Early one morning in October 2018, Donna Strickland sat in bed in a state of shock in the Waterloo, Ontario, home she shares with her husband.
It was exactly 5 a.m. and she had just received “an important call from Sweden”, which was how the man on the other end of the line had described it. Then he placed Strickland on hold for several minutes.
She sat there in bed, one hand holding the phone to her ear and the other clinging to the arm of her husband.
Each year, the Nobel committee for physics notifies its recipient or recipients on the same date at the same time. Strickland knew that and allowed herself a guess.
“I think this is the Nobel Prize,” she said to her husband. “I can’t believe it.”
Strickland was right. More than three decades earlier, in 1985, she and her PhD supervisor at the time, Gérard Mourou, had created a high-intensity, ultrashort optical pulse, a new type of laser that concentrates more energy into a smaller space. Now that work was being recognized with science’s highest honour.
“It was quite a nice wake-up call,” Strickland said in a telephone interview ahead of a November 25 engagement at UBC’s Chan Centre for the Performing Arts.
She had become one of 53 female Nobel recipients (versus 866 males) and one of just three women who have received the award for physics. But, Strickland adds, notification that she was a Nobel laureate is not the career moment she cherishes the most.
Strickland told the Straight that in the 1990s, when it emerged that her discovery could be used in laser eye surgery to return the gift of sight, that was also wonderful to learn. But, again, Strickland said, that was not the high point of her academic life.
“When I felt proudest was when I got the laser itself to work. That’s the moment I remember the most,” Strickland said. “It was pure science.”
What exactly is a high-intensity, ultrashort optical pulse? Canada’s 26th recipient of the Nobel Prize dumbs it down like this: “My analogy is always with a nail and a piece of wood. You can push on a nail and it doesn’t go in. But you pick up a hammer and you tap on the nail quickly and it will go in.”
Using a new technique she developed called chirped-pulse amplification, Strickland and Mourou invented the ultrashort optical pulse laser. They figured out how to pack more light—and therefore more energy—into a smaller space. That allowed for the creation of lasers significantly more powerful than existing devices and, crucially, lasers that emit less heat.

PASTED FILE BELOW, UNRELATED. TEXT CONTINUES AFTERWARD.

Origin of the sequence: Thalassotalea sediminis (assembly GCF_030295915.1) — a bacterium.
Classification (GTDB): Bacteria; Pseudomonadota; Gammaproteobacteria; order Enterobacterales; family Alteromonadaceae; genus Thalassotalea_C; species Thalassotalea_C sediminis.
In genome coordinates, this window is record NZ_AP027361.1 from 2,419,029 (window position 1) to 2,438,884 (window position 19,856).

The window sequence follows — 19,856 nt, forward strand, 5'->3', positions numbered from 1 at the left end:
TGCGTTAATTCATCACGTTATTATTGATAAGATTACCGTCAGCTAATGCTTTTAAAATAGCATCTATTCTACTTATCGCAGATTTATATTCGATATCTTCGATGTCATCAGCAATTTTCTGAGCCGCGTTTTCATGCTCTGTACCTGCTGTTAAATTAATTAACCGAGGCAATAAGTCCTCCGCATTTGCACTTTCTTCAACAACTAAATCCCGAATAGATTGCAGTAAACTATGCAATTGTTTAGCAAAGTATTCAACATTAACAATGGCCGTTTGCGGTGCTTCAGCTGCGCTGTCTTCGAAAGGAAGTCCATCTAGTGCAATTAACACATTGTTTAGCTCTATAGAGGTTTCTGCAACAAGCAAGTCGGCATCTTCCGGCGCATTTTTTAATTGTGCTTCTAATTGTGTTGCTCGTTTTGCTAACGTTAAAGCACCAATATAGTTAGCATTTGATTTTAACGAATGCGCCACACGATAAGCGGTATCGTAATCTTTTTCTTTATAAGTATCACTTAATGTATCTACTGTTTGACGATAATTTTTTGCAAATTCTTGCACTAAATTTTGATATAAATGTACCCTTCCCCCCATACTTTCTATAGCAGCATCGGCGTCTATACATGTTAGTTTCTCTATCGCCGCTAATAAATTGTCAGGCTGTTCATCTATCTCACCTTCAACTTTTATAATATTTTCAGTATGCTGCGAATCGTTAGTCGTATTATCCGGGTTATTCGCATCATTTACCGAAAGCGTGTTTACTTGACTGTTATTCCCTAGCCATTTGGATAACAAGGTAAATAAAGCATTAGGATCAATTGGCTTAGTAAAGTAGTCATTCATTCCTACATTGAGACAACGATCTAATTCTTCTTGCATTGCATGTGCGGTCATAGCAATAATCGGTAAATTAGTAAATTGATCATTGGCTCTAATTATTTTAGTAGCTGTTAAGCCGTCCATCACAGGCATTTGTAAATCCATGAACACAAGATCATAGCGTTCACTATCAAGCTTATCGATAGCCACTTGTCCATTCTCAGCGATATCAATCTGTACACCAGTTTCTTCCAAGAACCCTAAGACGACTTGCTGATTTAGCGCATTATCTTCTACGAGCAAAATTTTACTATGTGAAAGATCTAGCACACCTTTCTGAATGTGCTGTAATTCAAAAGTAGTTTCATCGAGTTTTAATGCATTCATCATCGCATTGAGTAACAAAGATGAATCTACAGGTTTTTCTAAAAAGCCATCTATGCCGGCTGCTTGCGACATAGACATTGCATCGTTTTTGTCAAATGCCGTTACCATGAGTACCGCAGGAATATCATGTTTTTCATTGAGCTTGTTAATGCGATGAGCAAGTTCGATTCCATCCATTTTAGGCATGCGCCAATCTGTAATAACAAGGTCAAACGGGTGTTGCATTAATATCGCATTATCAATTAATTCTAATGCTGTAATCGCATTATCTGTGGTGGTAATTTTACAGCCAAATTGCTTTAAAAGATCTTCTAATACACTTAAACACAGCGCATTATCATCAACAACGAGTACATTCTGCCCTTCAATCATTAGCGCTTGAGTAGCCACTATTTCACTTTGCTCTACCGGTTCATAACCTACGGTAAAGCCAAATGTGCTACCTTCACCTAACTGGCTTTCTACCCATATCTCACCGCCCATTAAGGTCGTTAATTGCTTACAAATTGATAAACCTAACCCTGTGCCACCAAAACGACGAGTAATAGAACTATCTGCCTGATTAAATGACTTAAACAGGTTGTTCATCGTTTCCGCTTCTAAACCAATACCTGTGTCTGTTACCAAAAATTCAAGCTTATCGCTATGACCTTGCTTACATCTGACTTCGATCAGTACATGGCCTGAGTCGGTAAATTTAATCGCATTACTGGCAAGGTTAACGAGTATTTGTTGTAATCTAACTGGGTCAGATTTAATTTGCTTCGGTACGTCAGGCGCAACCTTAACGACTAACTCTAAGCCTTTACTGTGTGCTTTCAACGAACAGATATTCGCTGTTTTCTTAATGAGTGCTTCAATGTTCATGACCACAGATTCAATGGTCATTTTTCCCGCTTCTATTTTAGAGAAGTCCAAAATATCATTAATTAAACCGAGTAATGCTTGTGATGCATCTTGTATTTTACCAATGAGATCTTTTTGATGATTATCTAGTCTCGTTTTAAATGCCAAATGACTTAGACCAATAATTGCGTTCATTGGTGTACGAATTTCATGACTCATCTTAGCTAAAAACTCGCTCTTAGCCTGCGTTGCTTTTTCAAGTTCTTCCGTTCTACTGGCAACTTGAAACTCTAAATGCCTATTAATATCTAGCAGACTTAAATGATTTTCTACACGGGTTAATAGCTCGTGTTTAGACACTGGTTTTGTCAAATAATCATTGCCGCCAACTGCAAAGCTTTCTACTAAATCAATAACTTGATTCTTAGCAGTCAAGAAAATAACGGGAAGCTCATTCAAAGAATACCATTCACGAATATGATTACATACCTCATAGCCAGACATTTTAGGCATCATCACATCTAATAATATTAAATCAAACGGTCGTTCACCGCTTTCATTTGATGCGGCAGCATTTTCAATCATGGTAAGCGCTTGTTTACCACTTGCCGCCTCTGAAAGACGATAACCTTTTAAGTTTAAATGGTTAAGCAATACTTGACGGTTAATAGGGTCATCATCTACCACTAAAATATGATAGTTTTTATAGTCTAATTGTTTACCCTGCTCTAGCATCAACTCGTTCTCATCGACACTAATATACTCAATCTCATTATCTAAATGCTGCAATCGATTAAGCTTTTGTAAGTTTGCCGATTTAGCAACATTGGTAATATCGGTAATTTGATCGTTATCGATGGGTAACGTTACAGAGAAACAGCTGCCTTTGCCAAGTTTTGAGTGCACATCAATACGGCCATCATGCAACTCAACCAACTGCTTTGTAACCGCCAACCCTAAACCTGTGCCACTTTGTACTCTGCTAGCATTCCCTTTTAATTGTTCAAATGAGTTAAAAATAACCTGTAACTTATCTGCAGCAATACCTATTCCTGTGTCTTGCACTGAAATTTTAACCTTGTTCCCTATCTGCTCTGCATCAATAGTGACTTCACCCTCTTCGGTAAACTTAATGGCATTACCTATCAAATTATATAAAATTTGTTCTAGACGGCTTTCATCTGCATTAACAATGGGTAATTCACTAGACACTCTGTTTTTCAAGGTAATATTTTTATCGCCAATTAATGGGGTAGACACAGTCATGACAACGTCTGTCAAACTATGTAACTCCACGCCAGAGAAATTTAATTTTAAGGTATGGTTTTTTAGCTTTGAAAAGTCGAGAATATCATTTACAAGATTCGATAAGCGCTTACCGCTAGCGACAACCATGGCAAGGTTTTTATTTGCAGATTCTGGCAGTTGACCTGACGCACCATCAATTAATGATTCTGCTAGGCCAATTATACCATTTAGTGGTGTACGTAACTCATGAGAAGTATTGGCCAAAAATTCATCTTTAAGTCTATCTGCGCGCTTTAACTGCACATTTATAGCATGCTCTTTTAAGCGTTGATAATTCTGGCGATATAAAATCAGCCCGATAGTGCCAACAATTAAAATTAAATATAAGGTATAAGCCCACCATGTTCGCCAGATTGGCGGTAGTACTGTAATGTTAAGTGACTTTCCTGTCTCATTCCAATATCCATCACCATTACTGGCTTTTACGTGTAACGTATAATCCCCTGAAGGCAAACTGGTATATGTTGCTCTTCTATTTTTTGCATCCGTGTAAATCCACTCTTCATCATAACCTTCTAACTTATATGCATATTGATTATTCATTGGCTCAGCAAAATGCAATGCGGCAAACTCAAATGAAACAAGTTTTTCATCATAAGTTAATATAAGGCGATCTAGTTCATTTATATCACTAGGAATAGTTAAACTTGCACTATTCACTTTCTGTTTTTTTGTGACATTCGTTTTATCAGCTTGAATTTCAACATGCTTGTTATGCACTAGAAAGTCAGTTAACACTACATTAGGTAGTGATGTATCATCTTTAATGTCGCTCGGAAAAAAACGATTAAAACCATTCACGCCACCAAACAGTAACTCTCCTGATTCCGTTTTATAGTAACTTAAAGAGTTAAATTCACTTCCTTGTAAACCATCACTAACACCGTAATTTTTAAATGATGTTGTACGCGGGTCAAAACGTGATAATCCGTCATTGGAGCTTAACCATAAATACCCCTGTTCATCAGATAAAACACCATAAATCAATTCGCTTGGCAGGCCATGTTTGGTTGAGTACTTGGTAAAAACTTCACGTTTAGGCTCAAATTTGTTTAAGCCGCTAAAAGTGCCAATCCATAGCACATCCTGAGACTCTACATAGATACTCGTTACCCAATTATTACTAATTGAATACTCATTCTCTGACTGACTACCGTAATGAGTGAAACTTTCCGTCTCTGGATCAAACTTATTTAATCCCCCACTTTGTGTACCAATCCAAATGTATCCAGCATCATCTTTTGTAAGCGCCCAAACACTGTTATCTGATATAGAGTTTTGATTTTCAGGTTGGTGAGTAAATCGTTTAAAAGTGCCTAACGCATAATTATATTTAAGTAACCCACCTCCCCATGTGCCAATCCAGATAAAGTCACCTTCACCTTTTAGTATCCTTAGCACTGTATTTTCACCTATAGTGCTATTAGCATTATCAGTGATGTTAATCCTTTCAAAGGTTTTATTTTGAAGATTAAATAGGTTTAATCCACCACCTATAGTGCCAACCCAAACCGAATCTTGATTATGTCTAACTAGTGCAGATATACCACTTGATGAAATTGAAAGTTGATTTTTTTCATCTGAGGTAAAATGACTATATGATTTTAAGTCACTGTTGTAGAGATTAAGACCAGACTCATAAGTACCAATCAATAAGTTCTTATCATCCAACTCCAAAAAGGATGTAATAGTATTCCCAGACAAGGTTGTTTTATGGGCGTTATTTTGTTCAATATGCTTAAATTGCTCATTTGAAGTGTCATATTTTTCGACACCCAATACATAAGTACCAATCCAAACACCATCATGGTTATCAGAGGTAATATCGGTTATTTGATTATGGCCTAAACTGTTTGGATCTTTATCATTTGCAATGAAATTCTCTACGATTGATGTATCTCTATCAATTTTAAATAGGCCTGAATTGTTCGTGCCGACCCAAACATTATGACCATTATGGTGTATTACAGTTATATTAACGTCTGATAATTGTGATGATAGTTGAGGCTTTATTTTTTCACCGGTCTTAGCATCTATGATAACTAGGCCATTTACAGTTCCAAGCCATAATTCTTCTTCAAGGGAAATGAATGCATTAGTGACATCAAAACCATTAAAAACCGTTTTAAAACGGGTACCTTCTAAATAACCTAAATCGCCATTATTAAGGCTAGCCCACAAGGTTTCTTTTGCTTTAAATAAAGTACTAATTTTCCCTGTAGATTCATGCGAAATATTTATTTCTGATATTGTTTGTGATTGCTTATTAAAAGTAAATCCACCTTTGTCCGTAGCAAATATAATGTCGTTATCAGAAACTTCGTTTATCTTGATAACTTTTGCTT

It’s an ideal example of why science should be funded for science’s sake, Strickland said.
In 1985, she didn’t know that the method she developed to concentrate light would be used in laser eye surgeries or in the manufacture of tiny components crucial to the assembly of mobile phones. But other scientists built on her research and that’s where it led.
“It is only from a body of knowledge that we can come up with new applications,” Strickland explained. “It was Einstein who first came up with the equation for the laser, in 1917. We didn’t even have a laser until 1960. And then it really only exploded 25 years later. That’s when lasers were starting to be used everywhere.”
Magnetic-resonance imaging (MRI) is another example, Strickland said. The technology it relies on, nuclear magnetic resonance, was first described in 1938. Forty years later, MRI machines began appearing in hospitals around the world.
Science should be funded as a matter of simple exploration.
“But there is also a tremendous economic benefit,” Strickland added. “I think Canada should be spending a bigger portion of our GDP on science and research. The economy of the future is going to be explored using science. I think we want to get on that wave.”
What’s Canada’s Nobel Laureate working on today?
Strickland said she’s working on crunching lasers into even smaller spaces.
“I still just like playing with any laser I can put my hands on, especially smaller lasers,” she said with obvious joy.